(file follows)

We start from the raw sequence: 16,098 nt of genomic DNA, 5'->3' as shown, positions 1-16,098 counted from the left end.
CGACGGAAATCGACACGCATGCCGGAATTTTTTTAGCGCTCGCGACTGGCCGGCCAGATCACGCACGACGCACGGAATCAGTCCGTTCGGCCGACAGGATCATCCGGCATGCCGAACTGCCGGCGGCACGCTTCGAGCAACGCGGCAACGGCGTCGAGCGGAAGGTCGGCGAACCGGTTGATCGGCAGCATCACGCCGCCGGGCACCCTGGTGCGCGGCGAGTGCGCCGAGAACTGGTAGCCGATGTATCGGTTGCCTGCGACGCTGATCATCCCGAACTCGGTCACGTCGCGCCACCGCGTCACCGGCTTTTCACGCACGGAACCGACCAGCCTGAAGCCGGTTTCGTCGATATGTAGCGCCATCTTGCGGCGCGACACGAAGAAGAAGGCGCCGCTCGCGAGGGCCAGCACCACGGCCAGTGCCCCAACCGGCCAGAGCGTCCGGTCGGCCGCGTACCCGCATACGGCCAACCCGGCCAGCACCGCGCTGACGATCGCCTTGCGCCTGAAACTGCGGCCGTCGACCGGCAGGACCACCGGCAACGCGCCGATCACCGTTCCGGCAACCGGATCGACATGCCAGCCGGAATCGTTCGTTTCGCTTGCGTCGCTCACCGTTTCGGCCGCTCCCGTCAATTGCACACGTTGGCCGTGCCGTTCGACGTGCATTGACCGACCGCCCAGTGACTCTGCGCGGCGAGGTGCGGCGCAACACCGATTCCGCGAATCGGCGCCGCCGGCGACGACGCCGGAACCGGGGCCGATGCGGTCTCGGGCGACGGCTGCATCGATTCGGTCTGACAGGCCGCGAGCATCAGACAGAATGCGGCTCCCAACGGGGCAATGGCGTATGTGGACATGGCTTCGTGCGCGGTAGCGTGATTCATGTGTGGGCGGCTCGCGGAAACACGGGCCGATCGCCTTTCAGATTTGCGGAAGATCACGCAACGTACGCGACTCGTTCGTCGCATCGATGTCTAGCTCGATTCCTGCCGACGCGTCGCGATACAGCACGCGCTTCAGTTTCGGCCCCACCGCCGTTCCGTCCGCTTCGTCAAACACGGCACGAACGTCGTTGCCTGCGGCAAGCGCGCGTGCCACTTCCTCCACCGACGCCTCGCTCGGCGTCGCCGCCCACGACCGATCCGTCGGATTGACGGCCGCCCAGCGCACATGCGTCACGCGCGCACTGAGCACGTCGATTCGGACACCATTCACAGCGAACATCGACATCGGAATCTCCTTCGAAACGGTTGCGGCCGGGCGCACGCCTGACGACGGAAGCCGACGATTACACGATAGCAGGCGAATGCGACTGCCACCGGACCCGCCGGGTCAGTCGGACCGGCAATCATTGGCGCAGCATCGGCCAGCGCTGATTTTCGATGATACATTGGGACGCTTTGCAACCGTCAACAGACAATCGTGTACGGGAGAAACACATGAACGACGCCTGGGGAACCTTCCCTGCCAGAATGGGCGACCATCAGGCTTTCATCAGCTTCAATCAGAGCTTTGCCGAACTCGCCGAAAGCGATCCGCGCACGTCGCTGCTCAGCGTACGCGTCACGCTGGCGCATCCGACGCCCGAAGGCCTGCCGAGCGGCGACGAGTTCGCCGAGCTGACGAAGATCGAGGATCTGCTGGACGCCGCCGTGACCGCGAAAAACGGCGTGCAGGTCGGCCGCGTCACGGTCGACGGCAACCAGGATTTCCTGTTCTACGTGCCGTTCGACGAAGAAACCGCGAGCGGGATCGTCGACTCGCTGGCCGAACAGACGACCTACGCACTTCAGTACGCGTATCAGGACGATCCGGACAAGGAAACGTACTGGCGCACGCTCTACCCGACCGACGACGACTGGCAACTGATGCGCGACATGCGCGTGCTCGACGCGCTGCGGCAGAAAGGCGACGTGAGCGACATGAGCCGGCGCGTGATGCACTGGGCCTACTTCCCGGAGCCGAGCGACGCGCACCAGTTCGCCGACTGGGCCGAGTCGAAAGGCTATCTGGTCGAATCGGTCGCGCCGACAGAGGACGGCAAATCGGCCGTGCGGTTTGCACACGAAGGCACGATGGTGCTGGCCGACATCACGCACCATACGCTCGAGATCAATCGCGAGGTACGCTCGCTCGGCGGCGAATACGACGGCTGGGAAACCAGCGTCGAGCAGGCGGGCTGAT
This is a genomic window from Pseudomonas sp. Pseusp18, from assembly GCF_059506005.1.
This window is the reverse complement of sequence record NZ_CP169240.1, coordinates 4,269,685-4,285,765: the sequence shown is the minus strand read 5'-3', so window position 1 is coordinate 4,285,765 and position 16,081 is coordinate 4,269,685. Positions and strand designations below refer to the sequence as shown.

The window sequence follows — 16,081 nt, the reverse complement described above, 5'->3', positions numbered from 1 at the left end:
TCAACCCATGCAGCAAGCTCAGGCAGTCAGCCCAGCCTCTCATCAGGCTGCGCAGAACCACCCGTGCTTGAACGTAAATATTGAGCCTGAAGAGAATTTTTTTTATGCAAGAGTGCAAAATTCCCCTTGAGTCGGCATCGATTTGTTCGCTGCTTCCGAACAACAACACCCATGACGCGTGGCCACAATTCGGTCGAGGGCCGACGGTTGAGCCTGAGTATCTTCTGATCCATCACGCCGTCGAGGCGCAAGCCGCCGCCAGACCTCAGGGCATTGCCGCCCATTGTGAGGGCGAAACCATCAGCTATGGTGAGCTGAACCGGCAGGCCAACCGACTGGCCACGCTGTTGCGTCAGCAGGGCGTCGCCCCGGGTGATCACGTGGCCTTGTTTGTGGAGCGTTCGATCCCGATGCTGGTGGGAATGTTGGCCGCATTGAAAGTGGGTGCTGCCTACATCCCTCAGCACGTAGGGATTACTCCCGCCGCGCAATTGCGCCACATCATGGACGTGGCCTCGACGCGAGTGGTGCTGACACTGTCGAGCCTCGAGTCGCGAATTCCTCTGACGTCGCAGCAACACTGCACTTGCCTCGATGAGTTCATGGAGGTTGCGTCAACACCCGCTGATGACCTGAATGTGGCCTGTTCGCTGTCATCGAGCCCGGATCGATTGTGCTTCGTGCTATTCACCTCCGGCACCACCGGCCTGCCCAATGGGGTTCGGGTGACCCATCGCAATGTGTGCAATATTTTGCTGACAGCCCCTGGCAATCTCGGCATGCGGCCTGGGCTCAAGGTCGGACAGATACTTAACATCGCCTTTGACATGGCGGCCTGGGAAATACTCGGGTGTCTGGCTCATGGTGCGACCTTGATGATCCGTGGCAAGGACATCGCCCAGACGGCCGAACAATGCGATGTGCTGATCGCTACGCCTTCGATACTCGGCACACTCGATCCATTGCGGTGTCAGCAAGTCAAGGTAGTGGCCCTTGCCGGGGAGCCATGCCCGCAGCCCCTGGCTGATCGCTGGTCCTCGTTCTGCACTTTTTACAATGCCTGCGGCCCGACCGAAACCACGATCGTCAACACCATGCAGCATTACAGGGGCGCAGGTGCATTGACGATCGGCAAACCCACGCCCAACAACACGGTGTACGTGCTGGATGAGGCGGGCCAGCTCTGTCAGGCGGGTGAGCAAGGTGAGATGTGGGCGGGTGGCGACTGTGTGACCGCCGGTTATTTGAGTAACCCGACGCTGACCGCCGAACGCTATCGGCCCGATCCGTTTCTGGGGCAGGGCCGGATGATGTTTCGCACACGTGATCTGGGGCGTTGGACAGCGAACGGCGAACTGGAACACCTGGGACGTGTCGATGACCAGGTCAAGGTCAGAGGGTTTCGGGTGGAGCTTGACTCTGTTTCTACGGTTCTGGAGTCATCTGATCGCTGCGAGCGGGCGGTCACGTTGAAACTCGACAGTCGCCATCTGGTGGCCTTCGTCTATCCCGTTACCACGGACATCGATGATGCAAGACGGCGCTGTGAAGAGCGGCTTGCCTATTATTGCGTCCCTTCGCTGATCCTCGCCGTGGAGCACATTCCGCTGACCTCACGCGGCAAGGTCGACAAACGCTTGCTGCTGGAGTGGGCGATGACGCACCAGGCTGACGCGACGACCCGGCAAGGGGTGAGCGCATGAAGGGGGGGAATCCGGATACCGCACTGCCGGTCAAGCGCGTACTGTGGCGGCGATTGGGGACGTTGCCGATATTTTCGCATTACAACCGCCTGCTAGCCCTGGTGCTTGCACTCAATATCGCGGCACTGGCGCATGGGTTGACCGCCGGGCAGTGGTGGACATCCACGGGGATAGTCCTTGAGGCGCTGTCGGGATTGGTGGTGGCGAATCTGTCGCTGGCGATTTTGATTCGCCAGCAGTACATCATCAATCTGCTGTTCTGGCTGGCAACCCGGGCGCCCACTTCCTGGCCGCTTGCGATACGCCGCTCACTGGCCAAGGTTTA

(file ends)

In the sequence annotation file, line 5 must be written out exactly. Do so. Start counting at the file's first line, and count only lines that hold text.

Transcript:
The window sequence follows — 16,081 nt, the reverse complement described above, 5'->3', positions numbered from 1 at the left end: